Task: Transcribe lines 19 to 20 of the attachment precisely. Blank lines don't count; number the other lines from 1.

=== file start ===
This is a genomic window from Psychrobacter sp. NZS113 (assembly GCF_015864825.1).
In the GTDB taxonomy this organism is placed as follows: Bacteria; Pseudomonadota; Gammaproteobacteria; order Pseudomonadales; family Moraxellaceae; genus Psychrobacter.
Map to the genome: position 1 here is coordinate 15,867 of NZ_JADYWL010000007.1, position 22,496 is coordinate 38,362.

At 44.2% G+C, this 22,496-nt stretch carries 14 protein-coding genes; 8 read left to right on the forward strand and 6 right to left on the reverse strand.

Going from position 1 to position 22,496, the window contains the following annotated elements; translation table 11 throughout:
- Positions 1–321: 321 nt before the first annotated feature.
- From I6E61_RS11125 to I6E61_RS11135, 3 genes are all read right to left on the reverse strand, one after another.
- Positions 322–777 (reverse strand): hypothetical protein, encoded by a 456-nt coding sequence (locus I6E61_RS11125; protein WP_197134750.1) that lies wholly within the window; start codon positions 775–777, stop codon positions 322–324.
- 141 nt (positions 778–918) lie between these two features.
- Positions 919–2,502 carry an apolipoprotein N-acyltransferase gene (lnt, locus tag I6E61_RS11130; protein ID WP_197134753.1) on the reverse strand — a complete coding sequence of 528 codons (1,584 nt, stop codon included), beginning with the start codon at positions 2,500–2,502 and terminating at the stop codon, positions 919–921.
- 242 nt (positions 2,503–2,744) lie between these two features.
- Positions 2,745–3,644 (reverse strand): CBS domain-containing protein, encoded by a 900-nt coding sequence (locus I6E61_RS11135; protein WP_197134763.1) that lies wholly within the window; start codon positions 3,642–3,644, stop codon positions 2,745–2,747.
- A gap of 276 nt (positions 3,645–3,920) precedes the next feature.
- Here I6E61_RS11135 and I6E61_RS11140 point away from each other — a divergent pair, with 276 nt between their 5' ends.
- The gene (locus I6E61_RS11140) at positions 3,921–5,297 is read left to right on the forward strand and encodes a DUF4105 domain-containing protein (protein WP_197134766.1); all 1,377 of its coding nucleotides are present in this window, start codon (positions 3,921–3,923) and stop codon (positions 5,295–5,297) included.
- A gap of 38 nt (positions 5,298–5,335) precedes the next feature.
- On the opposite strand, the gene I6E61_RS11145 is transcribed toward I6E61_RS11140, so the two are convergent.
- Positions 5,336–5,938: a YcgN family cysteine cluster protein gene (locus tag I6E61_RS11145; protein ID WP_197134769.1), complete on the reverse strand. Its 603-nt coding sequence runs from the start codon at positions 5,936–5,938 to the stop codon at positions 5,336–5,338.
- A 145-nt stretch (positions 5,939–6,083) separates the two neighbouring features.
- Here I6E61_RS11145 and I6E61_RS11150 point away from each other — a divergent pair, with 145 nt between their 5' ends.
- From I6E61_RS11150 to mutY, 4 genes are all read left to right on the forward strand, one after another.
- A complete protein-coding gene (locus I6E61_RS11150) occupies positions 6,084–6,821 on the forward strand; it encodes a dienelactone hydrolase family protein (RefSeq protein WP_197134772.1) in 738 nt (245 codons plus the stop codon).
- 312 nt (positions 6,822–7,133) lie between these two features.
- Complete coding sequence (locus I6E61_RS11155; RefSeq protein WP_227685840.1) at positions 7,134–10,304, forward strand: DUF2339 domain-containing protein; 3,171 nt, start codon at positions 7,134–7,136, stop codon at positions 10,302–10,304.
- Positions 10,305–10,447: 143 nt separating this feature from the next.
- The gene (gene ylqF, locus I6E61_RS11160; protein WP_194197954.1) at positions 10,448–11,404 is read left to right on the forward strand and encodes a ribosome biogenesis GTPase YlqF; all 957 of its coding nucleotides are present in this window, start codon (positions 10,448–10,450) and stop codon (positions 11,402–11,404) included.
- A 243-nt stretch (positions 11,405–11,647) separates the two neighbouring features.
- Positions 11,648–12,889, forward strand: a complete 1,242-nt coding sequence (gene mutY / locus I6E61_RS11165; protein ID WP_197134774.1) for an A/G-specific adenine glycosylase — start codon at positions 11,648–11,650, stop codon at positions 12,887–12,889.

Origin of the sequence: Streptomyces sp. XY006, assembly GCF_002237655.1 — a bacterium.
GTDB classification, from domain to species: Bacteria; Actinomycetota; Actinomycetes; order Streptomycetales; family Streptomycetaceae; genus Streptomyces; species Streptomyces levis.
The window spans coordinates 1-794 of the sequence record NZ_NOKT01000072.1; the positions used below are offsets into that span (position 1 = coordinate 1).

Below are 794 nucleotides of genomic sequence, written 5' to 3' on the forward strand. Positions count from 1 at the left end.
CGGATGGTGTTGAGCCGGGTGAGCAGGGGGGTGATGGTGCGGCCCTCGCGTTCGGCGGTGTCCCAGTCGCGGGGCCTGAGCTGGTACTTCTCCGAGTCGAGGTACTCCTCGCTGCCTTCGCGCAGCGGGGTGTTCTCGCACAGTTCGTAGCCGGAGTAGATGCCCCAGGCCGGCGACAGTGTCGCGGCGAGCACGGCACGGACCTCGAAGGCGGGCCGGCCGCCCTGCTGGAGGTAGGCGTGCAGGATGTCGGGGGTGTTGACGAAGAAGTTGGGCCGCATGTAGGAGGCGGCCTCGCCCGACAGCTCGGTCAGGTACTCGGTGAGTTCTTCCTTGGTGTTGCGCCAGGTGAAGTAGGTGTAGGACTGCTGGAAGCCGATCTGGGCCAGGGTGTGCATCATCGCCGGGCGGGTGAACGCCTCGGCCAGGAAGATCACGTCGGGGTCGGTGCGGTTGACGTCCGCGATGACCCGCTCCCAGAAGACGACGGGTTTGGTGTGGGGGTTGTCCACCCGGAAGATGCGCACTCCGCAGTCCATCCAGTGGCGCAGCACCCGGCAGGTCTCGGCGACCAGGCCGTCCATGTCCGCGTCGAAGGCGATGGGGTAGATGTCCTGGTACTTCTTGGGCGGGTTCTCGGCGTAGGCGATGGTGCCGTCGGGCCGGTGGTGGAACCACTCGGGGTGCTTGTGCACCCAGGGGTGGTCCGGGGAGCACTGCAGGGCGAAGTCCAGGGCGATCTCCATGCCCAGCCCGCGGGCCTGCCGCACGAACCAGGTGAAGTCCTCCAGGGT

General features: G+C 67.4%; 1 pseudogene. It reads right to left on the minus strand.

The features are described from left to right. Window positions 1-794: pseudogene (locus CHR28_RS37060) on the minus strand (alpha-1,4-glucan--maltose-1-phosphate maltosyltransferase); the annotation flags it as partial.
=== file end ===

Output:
- A 145-nt stretch (positions 5,939–6,083) separates the two neighbouring features.
- Here I6E61_RS11145 and I6E61_RS11150 point away from each other — a divergent pair, with 145 nt between their 5' ends.